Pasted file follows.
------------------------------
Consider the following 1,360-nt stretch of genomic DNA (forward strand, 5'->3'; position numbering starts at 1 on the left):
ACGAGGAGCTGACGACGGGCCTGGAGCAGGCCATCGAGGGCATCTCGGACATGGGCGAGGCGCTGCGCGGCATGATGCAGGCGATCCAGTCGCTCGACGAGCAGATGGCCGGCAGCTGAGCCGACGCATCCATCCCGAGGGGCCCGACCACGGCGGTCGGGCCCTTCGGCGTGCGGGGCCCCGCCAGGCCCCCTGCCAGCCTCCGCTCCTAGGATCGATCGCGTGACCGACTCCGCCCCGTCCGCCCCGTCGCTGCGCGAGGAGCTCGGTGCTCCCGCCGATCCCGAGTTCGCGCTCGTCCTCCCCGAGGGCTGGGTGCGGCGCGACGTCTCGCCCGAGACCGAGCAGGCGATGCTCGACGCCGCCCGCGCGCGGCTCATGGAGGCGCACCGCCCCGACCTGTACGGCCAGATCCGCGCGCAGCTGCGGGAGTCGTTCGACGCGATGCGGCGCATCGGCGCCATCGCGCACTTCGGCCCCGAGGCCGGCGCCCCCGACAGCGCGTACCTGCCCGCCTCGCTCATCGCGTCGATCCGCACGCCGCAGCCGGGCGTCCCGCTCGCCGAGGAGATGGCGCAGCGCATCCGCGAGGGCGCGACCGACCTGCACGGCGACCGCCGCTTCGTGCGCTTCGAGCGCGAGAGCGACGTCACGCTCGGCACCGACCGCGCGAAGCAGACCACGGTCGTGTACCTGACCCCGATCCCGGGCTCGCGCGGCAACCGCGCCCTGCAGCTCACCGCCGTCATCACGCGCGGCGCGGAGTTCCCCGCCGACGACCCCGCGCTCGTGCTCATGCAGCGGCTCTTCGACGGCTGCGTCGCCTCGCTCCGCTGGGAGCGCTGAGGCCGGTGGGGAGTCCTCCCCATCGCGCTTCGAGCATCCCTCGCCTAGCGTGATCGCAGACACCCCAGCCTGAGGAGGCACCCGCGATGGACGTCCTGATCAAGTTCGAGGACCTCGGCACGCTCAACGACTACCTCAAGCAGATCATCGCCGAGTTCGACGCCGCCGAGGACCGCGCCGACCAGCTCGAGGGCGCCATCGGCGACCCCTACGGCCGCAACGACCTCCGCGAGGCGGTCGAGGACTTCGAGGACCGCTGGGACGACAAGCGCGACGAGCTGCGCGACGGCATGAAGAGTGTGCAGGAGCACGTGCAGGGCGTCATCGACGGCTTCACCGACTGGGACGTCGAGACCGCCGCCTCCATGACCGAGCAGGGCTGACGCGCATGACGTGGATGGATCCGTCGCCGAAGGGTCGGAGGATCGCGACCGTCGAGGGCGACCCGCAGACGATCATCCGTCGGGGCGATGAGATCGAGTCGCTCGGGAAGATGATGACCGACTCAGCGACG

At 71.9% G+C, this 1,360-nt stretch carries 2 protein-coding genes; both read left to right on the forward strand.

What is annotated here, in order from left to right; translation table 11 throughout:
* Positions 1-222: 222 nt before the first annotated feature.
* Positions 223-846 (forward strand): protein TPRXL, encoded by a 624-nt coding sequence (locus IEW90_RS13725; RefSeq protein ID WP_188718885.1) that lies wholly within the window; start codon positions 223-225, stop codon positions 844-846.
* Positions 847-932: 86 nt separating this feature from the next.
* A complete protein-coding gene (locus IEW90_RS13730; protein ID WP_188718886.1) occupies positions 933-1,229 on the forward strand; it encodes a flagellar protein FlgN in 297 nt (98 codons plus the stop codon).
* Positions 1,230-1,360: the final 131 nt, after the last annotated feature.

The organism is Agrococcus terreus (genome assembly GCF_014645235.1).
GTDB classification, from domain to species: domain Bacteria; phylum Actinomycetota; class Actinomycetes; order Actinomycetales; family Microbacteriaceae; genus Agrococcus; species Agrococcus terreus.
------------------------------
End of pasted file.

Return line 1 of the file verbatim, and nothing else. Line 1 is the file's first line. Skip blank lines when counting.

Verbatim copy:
Consider the following 1,360-nt stretch of genomic DNA (forward strand, 5'->3'; position numbering starts at 1 on the left):